Wednesday, 9 April 2014

The Gone-Away World by Nick Harkaway

 Warning: Some Spoilers Below

The Gone-Away World is a book that I enjoyed thoroughly, yet wasn't excited by. I'm not sure why - it had many of the attributes that I usually love. A certain sense of surrealism, of humour, of a meandering storyline, and threatening things just out of the edges of my vision. Yet I finished it feeling satisfied, but not thrilled. What did it need to take it to the next level? Or am I being too demanding? Is this feeling of deep-down satisfaction, in itself, testament to what I've read?

This is a hard book to explain. It happens before and after a new weapon is tested, and then deployed, one they thought would eliminate objects without fallout. They were, of course, wrong. And the fallout drastically reshapes the world. I'm trying not to give specifics about this, as the descriptions of the Go Away bombs were horrifying, and I don't want to spoil that experience.

Gonzo Lubitsch and his best friend end up on the spot when the first Go Away bombs detonate, and see their effects, and, with the rest of their squad, manage to survive, and even to protect others. Until the Jorgmund Corporation finds a substance that neutralizes the Gone Away fallout, and starts building a pipe to disperse it, creating habitable zones. Then they work for the corporation for a while, and later as independent contractors.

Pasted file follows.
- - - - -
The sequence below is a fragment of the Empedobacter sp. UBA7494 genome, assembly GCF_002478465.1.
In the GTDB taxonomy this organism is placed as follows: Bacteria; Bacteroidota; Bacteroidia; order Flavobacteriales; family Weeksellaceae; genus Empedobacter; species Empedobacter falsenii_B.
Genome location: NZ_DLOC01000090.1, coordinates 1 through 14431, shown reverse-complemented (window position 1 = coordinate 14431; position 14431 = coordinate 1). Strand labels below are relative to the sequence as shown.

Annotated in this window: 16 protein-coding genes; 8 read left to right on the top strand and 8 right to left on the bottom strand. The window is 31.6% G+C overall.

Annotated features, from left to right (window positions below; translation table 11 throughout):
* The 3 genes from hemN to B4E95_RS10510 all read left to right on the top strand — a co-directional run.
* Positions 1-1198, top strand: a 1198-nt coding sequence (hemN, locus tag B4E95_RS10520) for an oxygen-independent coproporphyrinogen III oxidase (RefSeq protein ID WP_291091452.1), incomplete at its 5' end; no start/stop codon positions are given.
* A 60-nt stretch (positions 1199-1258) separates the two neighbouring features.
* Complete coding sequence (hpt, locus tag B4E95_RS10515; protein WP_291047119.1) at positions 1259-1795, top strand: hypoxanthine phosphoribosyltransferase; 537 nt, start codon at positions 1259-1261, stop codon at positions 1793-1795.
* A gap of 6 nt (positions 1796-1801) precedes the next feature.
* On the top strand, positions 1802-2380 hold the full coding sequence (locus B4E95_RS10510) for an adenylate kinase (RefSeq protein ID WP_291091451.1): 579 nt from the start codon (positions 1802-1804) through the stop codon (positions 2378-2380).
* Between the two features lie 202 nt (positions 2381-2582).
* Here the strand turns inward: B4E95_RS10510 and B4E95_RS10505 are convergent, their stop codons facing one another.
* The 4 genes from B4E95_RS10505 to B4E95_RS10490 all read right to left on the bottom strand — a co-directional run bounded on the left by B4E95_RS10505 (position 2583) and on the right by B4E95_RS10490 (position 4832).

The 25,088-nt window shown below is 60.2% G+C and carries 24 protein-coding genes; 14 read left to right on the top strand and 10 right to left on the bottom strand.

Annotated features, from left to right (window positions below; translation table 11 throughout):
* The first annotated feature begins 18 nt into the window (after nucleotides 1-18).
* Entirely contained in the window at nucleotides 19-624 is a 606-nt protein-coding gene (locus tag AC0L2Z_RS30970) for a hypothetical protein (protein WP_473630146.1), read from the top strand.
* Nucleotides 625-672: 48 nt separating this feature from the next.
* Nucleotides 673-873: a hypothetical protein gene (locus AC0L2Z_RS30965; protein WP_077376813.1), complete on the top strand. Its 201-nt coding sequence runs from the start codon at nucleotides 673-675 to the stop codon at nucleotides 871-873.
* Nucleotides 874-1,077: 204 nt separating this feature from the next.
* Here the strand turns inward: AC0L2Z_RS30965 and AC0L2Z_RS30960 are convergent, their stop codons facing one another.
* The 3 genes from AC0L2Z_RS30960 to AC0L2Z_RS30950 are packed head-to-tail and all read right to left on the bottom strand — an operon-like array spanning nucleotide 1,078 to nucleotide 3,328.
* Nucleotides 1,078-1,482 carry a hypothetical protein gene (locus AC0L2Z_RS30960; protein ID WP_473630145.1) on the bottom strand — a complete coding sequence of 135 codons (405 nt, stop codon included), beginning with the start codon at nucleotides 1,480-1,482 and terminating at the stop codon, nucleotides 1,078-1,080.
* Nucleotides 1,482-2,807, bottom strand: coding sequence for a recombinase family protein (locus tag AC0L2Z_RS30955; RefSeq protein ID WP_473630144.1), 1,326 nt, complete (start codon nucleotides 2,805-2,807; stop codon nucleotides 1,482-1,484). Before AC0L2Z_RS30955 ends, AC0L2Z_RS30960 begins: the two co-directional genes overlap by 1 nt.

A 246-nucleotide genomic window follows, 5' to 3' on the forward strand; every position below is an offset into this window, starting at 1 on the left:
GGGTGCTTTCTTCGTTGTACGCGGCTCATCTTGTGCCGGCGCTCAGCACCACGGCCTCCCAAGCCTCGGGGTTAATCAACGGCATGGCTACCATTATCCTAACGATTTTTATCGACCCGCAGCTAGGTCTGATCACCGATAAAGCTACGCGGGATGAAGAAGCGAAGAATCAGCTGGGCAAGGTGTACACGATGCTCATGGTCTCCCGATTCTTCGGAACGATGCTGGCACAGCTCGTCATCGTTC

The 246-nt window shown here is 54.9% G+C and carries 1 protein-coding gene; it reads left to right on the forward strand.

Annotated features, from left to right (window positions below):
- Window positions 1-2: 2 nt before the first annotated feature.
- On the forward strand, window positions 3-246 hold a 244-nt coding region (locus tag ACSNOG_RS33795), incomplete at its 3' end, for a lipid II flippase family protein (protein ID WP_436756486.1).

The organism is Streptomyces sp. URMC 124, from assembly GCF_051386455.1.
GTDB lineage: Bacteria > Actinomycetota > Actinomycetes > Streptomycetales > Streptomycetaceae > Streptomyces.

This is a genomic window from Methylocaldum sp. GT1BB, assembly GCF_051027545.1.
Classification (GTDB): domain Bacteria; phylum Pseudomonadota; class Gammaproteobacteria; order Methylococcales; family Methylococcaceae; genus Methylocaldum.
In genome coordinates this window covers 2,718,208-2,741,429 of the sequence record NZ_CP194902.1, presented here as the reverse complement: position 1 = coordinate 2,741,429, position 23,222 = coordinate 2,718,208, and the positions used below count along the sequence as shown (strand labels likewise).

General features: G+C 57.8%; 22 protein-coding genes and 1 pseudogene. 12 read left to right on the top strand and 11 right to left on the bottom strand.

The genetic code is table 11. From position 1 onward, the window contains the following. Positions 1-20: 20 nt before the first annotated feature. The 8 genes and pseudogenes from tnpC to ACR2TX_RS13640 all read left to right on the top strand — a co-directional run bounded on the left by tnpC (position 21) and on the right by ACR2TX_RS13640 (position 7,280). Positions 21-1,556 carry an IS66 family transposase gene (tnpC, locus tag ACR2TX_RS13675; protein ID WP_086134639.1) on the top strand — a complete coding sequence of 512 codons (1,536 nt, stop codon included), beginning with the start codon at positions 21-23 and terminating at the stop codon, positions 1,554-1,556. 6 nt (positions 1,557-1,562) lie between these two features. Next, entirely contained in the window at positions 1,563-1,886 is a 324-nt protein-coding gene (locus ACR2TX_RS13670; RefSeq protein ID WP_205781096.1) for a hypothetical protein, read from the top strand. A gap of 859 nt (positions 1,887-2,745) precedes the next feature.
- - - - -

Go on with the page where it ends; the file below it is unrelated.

The book starts with the contractors being hired to extinguish an incredibly dangerous fire on the pipeline, but then jumps backwards to Gonzo and friend as children, following them as children learning martial arts, student radicals, and finally soldiers. About two or three chapters in, I noticed that the narrator, Gonzo's best friend, had no name. I was pretty sure that was significant, and even without knowing anything about the nature of the rest of the book, my guess about what that meant ended up being pretty much spot on.

I'm making this sound too serious, though. The Gone Away World moves quickly, and is often very entertaining. There are ninjas. And Evil Corporations. And pirates. And exploding sheep. There is also a bit of romance, a lot of rough and tumble, and being shot in the chest.

There are also mimes.

I enjoyed the examination of the Evil Company quite a lot, and how Evil Companies become Evil Companies, and the very simple and horrifying mechanism that this particular Evil Company uses to take monstrous ideas and make them actions, without anyone ever taking responsibility. And the final reveal is truly chilling.

I've made this sound like a jumble, and it kind of is, but it's a thoroughly entertaining jumble, and somehow, it all sort of works together. It's probably not for everyone, though. If this laundry list of things that are in the book appeal to you, you'll probably like it. If not, not.

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